The high cost of dying

As most of you know, I’ve learned a lot about life without health insurance in the past few years. Last year’s breast surgery was the pits, but what I’m going to share with you now cannot possibly be topped.

A couple of weeks ago, three bills came in the mail. They were all addressed to Alicia Heaton, my Allie. I got a second statement from one of them yesterday.

Number one was from the paramedics:

$650 EMS transport
$ 15 mileage (yup)

Number two was from the Emergency Room Physicians group.

$1,600 for:
Emergency evaluation & management services
Cardiopulmonary resuscitation (CPR)
Endotracheal intubation, emergency procedure

Number three was from the hospital:

$1,958.06 for emergency services

In other words, my decision in the middle of a horrible crisis to call 911 resulted in charges of $4,223.06 even though she was pronounced dead on arrival.

Now, here’s the real nightmare. I knew Allie was dead when I found her on the bathroom floor. Her pupils were fixed and dilated and she was cold to the touch. I figure she’d been gone for at least two or three hours when I found her. Yet, I did what my instincts and training told me to do; I called 911. The operator was adamant that I perform CPR, so I did and waited until the experts got there. Those minutes were the longest of my life and the most horrible.

But you see, they (we) don’t teach you that there’s a price tag associated with the call. Nobody asks if you have insurance. And who in their right mind is going to ask if there’s going to be such charges anyway? You don’t do that. You just pick up the phone and call 911.

Insurance companies usually pick up these charges and nobody says “boo.” The hospital was gracious to give me the typical 30% discount for paying cash, and I suppose I should be grateful. I’m not.

Add to this the cost of the funeral, and I gotta tell ya, folks, dying ain’t cheap. And people wonder why I rail against the status quo!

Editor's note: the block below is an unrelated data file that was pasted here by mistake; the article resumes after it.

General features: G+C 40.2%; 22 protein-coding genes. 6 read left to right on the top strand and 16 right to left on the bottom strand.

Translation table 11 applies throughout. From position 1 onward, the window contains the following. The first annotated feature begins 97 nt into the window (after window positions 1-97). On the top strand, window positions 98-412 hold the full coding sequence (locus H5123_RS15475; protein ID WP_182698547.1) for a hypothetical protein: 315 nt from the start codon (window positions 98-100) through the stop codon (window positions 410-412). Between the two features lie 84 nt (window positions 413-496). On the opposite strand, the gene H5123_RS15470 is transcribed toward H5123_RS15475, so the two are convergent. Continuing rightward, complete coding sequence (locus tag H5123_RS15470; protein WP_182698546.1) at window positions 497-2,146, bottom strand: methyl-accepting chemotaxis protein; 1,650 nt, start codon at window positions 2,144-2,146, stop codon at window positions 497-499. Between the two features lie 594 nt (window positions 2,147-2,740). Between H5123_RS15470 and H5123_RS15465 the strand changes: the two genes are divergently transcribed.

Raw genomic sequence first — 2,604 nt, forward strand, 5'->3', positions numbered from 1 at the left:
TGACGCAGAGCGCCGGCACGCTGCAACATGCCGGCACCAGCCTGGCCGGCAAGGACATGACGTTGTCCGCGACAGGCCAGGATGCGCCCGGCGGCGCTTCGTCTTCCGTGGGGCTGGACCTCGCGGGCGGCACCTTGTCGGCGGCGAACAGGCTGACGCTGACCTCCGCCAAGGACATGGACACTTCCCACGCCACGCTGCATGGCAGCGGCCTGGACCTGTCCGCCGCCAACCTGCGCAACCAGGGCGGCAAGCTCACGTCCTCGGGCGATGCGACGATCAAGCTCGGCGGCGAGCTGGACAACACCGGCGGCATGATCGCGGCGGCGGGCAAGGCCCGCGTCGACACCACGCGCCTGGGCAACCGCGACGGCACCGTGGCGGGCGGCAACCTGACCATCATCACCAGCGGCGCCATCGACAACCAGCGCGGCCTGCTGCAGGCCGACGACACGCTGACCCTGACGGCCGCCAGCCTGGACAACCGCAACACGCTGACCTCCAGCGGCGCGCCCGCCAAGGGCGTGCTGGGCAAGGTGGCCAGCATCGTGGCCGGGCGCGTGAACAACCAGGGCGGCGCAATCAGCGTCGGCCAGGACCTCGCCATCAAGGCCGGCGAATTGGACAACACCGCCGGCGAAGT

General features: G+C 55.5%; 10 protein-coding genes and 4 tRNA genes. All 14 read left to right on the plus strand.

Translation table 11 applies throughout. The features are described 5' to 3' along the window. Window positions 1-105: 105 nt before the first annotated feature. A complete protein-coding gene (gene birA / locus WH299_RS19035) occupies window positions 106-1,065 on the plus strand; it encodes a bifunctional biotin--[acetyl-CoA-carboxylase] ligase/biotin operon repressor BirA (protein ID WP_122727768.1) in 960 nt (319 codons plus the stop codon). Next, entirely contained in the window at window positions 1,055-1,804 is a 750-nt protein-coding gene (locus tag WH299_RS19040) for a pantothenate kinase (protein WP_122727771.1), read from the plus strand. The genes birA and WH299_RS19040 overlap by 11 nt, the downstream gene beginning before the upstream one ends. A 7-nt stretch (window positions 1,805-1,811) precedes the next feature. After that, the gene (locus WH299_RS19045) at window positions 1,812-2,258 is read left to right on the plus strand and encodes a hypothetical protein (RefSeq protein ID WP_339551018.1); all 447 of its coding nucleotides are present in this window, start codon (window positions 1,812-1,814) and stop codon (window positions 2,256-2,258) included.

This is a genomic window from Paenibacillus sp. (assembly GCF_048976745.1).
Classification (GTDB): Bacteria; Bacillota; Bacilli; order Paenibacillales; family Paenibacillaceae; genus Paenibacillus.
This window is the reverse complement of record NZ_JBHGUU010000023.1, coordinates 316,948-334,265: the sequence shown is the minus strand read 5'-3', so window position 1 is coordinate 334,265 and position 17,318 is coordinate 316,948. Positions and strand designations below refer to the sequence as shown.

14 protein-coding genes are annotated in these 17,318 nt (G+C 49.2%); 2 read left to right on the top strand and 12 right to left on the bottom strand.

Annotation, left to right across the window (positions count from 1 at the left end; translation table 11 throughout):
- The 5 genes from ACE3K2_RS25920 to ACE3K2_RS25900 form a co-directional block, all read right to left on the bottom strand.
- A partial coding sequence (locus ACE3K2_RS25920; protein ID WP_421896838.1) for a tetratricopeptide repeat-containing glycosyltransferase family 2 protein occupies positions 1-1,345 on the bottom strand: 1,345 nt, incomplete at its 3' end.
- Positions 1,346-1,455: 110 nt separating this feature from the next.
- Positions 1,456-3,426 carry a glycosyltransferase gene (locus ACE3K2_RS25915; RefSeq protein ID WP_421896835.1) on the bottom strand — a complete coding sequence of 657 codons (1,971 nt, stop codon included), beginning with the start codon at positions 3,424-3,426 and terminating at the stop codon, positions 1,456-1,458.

And for those of you who’ve been asking, I’m hoping to learn how she died next week.


  1. Nancy Heather says

    It’s not just expensive, it’s rude of them not to realize the name change. You’d think they’d at least offer their sympathies and ackowledge that you’ve had a loss!
    As someone who’s gone through the parent in the nursing home thing, I know it’s expensive to die, but it’s really, really expensive to live half-alive for decades, too!
    The whole AIDS crisis has brought a lot of this to the public arena, and I think we should have paid more attention to Hilary’s health care campaign!

  2. It’s pretty absurd. And what else are you supposed to do? I believe that only a doctor can pronounce death, so there’s probably no way around these charges. It’s insult to injury and I’m sorry.

  3. Oh, Terry, talk about rubbing salt in a wound. I’m so sorry — I know it can’t have been easy to go through what you did only to have to confront this bill later.

  4. A nightmare that never ends. God, Terry. I can’t stop saying how sorry I am for your pain.

  5. Hi there! I was directed to your blog from another blogger who was amazed at your ability to reach out about your wife’s death. When I read the comments about the bills fom the hospital it mademe realize how fortunate I am to live in Canada with a public health care system. Here, when we call 911 the ambulance comes — I think we pay a small fee (maybe $90 or something) and that’s it. The rest of the bill is covered by our system. I have never thought about the expenses that can be incurred by death before. I am sorry for your loss! Thanks for sharing though.

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